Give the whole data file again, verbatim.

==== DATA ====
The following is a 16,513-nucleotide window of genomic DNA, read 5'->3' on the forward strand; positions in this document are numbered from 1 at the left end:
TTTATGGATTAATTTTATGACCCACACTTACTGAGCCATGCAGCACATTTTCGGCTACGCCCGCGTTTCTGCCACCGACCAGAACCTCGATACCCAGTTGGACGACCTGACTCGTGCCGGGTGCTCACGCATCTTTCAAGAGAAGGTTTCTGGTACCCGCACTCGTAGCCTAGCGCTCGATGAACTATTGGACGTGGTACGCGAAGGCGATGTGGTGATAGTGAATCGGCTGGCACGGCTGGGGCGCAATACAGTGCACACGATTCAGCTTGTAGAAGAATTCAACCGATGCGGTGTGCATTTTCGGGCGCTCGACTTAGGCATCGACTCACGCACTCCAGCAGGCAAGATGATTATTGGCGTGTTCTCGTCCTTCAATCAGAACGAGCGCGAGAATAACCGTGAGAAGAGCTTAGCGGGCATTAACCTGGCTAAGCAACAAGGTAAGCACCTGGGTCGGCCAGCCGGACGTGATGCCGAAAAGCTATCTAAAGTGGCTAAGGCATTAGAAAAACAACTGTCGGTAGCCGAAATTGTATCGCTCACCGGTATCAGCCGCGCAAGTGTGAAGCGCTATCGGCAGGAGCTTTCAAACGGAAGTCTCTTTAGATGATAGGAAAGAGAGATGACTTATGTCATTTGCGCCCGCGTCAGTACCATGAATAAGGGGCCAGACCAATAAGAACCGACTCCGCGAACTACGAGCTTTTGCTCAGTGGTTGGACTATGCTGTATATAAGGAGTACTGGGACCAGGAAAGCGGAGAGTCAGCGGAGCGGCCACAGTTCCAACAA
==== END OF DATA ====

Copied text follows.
The following is a 16,513-nucleotide window of genomic DNA, read 5'->3' on the forward strand; positions in this document are numbered from 1 at the left end:
TTTATGGATTAATTTTATGACCCACACTTACTGAGCCATGCAGCACATTTTCGGCTACGCCCGCGTTTCTGCCACCGACCAGAACCTCGATACCCAGTTGGACGACCTGACTCGTGCCGGGTGCTCACGCATCTTTCAAGAGAAGGTTTCTGGTACCCGCACTCGTAGCCTAGCGCTCGATGAACTATTGGACGTGGTACGCGAAGGCGATGTGGTGATAGTGAATCGGCTGGCACGGCTGGGGCGCAATACAGTGCACACGATTCAGCTTGTAGAAGAATTCAACCGATGCGGTGTGCATTTTCGGGCGCTCGACTTAGGCATCGACTCACGCACTCCAGCAGGCAAGATGATTATTGGCGTGTTCTCGTCCTTCAATCAGAACGAGCGCGAGAATAACCGTGAGAAGAGCTTAGCGGGCATTAACCTGGCTAAGCAACAAGGTAAGCACCTGGGTCGGCCAGCCGGACGTGATGCCGAAAAGCTATCTAAAGTGGCTAAGGCATTAGAAAAACAACTGTCGGTAGCCGAAATTGTATCGCTCACCGGTATCAGCCGCGCAAGTGTGAAGCGCTATCGGCAGGAGCTTTCAAACGGAAGTCTCTTTAGATGATAGGAAAGAGAGATGACTTATGTCATTTGCGCCCGCGTCAGTACCATGAATAAGGGGCCAGACCAATAAGAACCGACTCCGCGAACTACGAGCTTTTGCTCAGTGGTTGGACTATGCTGTATATAAGGAGTACTGGGACCAGGAAAGCGGAGAGTCAGCGGAGCGGCCACAGTTCCAACAA